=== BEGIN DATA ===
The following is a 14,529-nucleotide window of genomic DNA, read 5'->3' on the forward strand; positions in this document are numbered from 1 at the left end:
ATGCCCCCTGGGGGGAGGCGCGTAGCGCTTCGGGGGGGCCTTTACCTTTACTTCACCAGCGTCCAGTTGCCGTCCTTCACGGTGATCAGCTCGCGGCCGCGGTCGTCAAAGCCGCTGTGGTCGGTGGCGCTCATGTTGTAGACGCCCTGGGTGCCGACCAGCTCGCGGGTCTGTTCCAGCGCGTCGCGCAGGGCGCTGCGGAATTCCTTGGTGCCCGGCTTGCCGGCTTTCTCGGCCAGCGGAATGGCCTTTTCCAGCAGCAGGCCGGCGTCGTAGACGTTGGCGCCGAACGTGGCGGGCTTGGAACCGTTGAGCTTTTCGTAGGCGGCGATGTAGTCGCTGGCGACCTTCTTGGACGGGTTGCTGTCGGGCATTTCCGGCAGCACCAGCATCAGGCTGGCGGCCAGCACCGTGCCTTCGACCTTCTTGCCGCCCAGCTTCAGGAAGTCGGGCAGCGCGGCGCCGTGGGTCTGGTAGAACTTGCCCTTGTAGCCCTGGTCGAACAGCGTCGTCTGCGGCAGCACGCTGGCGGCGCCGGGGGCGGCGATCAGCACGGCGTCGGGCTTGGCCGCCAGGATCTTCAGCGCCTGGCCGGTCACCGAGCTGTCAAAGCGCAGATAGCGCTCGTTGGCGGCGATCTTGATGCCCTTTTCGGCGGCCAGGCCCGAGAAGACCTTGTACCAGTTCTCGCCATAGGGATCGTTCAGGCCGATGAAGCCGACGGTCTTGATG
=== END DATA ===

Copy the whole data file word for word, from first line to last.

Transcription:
The following is a 14,529-nucleotide window of genomic DNA, read 5'->3' on the forward strand; positions in this document are numbered from 1 at the left end:
ATGCCCCCTGGGGGGAGGCGCGTAGCGCTTCGGGGGGGCCTTTACCTTTACTTCACCAGCGTCCAGTTGCCGTCCTTCACGGTGATCAGCTCGCGGCCGCGGTCGTCAAAGCCGCTGTGGTCGGTGGCGCTCATGTTGTAGACGCCCTGGGTGCCGACCAGCTCGCGGGTCTGTTCCAGCGCGTCGCGCAGGGCGCTGCGGAATTCCTTGGTGCCCGGCTTGCCGGCTTTCTCGGCCAGCGGAATGGCCTTTTCCAGCAGCAGGCCGGCGTCGTAGACGTTGGCGCCGAACGTGGCGGGCTTGGAACCGTTGAGCTTTTCGTAGGCGGCGATGTAGTCGCTGGCGACCTTCTTGGACGGGTTGCTGTCGGGCATTTCCGGCAGCACCAGCATCAGGCTGGCGGCCAGCACCGTGCCTTCGACCTTCTTGCCGCCCAGCTTCAGGAAGTCGGGCAGCGCGGCGCCGTGGGTCTGGTAGAACTTGCCCTTGTAGCCCTGGTCGAACAGCGTCGTCTGCGGCAGCACGCTGGCGGCGCCGGGGGCGGCGATCAGCACGGCGTCGGGCTTGGCCGCCAGGATCTTCAGCGCCTGGCCGGTCACCGAGCTGTCAAAGCGCAGATAGCGCTCGTTGGCGGCGATCTTGATGCCCTTTTCGGCGGCCAGGCCCGAGAAGACCTTGTACCAGTTCTCGCCATAGGGATCGTTCAGGCCGATGAAGCCGACGGTCTTGATG